The aims of Wolverhampton Society of Artists:
- To encourage and showcase the creative capabilities of our members.
- To reach out and connect with other societies, galleries and the community.
- To provide opportunities for individual and collective development.
Wolverhampton, renowned since the early 19th Century as a manufacturing town, has a distinguished heritage in the visual arts. This originated in the local japanning and enamelling trades which employed artisan painters and designers. The arts alumni include Edward Bird RA (1772 – 1819) court painter to Princess Charlotte; Joseph Barney (1753 -1832), who collaborated with Matthew Boulton in the production of revolutionary “mechanical paintings” in the Regency period; George Wallis (1811-1891) the artist and designer who was the first Keeper of the Fine Art Collections at South Kensington and pioneer of Industrial Art education in the UK and Oscar Rejlander (1813 -75) “the father of art photography in Britain.”
The foundation of the Society of Artists in 1919 in the aftermath of the First World War heralded a remarkable flowering of creativity in the town. Its exhibitions became the main showcase for the students and staff of Wolverhampton School of Art which achieved national acclaim as a centre of excellence in visual art under Robert Jackson Emerson (1878 – 1944) and his assistant, Mary Gibson (1888-1966).
Between the wars the school produced five Prix de Rome winners, more than any other provincial school in Britain. The students exhibited publicly for the first time under the aegis of the Society and many went on to become lifelong members and supporters.
They included Sir Charles Wheeler PRA, Muriel Wheeler ARBS (1888-1979), Gwynneth Holt FRBS (1909 -1995) and T.B. Huxley – Jones ARCA FRBS (1908 -1968). The Society united the arts community in the town attracting professional artists like George Phoenix (1863 -1935), Edwin Butler-Bayliss (1874-1950) famous for his images of the industrial Black Country and Bernard Fleetwood-Walker RA (1893 – 1965).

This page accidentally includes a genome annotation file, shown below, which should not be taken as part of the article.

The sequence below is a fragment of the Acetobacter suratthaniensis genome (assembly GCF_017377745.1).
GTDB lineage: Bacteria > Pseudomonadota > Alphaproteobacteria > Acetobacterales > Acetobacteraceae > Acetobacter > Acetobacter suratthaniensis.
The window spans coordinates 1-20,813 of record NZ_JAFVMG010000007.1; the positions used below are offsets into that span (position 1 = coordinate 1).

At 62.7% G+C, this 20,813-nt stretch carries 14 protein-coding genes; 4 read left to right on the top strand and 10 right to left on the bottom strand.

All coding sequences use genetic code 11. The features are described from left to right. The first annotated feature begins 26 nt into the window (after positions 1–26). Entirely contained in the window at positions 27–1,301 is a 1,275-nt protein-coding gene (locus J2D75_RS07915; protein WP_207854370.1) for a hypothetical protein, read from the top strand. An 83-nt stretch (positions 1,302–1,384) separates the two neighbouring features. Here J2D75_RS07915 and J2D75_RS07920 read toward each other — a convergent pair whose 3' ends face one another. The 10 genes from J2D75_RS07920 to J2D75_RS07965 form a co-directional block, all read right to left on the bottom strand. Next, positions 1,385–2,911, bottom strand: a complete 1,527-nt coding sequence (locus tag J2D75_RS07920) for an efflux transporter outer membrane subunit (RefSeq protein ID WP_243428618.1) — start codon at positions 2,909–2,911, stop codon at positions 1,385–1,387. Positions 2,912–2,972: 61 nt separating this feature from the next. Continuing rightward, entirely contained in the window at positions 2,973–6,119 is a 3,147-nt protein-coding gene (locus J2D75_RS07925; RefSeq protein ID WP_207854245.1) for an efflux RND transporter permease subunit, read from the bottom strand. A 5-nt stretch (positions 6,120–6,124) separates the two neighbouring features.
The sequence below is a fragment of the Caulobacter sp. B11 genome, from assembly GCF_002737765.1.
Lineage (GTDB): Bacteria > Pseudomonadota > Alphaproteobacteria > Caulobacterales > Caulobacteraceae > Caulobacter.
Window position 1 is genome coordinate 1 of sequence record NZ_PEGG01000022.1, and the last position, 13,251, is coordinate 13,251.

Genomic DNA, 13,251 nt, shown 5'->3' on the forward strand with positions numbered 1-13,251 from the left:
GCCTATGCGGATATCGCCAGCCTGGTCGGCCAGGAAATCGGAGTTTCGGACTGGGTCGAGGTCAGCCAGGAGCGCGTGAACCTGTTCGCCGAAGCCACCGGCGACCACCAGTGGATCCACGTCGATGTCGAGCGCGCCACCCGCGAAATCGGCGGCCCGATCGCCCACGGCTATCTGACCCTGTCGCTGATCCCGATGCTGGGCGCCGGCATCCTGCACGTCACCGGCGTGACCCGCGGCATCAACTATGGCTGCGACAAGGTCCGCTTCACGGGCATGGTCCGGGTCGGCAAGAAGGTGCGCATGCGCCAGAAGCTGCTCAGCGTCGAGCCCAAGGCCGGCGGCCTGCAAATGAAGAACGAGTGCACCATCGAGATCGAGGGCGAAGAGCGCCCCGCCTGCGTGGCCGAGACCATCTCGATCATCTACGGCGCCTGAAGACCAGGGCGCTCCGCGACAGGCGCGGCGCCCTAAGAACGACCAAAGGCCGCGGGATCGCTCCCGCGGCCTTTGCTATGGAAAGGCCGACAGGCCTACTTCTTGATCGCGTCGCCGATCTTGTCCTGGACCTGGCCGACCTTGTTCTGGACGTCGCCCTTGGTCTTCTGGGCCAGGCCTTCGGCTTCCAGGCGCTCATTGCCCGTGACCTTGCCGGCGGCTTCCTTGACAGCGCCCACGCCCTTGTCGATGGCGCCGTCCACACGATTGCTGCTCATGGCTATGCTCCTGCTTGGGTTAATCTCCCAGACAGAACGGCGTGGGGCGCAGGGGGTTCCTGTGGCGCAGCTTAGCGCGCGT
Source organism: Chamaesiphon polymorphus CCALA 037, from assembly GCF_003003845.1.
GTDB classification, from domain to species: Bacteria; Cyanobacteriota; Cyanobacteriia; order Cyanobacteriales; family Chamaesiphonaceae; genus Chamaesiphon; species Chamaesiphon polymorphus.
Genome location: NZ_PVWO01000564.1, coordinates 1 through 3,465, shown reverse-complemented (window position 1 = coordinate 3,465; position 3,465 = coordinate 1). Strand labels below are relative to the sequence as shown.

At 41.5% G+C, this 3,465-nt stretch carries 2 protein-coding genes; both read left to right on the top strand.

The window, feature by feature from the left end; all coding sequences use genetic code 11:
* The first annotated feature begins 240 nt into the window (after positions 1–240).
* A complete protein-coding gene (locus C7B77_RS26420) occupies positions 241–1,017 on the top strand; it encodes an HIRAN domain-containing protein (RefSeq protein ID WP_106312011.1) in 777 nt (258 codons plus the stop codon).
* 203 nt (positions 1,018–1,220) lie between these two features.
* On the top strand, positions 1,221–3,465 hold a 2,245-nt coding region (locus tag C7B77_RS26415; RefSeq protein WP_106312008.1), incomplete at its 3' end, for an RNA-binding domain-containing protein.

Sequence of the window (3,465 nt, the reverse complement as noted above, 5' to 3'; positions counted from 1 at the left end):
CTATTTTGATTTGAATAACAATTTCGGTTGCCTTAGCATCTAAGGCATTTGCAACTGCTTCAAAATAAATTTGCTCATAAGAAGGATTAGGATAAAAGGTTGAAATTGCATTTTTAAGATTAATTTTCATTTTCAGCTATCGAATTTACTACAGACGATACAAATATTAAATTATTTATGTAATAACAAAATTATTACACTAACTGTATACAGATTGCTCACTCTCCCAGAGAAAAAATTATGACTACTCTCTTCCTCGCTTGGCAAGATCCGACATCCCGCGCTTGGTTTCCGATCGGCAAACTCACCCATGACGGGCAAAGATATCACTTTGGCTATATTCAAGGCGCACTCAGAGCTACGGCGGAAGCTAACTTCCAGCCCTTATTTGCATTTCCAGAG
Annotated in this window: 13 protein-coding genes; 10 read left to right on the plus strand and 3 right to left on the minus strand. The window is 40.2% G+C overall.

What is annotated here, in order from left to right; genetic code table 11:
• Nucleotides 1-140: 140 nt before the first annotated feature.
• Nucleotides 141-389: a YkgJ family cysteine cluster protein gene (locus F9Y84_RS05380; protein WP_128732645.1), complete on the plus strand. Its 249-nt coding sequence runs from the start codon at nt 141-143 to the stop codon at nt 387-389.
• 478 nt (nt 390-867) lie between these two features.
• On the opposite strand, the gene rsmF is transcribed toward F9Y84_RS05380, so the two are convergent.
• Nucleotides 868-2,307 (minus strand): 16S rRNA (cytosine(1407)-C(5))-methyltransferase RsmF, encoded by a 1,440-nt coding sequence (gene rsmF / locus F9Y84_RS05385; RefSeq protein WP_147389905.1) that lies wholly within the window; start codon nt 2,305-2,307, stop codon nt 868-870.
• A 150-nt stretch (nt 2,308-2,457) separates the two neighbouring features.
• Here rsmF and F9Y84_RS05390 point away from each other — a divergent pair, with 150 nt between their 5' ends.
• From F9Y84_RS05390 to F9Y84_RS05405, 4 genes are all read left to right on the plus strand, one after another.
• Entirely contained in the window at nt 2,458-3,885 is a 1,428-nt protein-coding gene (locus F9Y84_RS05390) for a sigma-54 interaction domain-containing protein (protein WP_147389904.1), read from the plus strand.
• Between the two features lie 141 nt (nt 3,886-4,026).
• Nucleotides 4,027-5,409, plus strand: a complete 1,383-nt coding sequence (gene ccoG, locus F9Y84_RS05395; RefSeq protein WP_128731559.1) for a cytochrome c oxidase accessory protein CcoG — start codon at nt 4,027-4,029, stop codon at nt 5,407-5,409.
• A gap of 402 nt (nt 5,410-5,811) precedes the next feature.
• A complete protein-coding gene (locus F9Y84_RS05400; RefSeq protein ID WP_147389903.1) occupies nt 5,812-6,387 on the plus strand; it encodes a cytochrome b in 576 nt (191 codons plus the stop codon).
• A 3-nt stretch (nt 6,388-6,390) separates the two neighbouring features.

The opportunity to exhibit and to sell works was complemented by the sketching tours, demonstrations and social events offered by the Society. In a town pre-occupied with earning its living through industry the Society was and remains an engine of creativity and a haven for amateur and professional artists alike.
In more recent times, the Society has broadened its activities to include monthly lectures and demonstrations, sketch night sessions with a life model, painting days in the field, open studio weekends, tutored workshops and visits to art related venues.
Wolverhampton Society of Artists remains true to its founding philosophy but has moved with increasing confidence into the future exploring new and challenging aspects of art practice.
The Society gratefully acknowledges the provision of financial assistance by The National Lottery Heritage Fund to enable a number of its centenary year projects to become reality, not least the creation of this new website, which better equips the Society to communicate with the community at large.
About The National Lottery Heritage Fund
Using money raised by the National Lottery, we Inspire, lead and resource the UK’s heritage to create positive and lasting change for people and communities, now and in the future. www.heritagefund.org.uk.
Supported by The National Lottery Heritage Fund